Carboxyglutamic acid

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Carboxyglutamic acid
Carboxyglutamic acid.png
IUPAC name
3-Aminopropane-1,1,3-tricarboxylic acid
Other names
ChemSpider 37241
Jmol-3D images Image
PubChem 40772
Molar mass 191.14 g/mol
Density 1.649 g/mL
Boiling point 418 °C (784 °F; 691 K)
Except where otherwise noted, data are given for materials in their standard state (at 25 °C [77 °F], 100 kPa).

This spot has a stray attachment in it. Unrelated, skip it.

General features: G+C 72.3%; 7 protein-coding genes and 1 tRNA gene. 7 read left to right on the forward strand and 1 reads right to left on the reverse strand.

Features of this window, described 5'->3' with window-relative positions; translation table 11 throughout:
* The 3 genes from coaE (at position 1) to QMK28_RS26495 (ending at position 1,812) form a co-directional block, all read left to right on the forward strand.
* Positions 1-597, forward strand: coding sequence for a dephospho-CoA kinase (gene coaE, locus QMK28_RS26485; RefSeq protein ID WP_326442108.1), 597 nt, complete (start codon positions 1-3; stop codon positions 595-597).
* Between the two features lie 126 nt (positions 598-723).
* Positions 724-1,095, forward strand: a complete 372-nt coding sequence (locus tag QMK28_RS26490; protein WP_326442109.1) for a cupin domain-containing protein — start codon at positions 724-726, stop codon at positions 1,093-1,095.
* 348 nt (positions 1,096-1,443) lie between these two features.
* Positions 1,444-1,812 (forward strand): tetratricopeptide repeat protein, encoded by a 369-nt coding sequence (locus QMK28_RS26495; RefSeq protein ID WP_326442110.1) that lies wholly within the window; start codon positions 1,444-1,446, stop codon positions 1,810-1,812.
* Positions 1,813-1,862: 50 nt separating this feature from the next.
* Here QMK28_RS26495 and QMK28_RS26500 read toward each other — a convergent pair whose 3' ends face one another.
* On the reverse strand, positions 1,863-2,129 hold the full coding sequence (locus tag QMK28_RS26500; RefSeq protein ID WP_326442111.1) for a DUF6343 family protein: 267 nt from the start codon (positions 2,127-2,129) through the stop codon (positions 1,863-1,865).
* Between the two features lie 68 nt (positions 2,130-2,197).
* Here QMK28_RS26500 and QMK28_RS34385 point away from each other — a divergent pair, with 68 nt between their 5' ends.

Infobox references

Carboxyglutamic acid (or the conjugate base, carboxyglutamate), is an uncommon amino acid introduced into proteins by a post-translational carboxylation of glutamic acid residues. This modification is found, for example, in clotting factors and other proteins of the coagulation cascade. This modification introduces an affinity for calcium ions. In the blood coagulation cascade, Vitamin K is required to introduce gamma-carboxylation of clotting factors II, VII, IX, X and protein Z.[1]


  1. ^ J Stenflo, and J W Suttie. "Vitamin K-Dependent Formation of γ-Carboxyglutamic Acid". Annual Review of Biochemistry 46: 157–172. doi:10.1146/ 

See also[edit]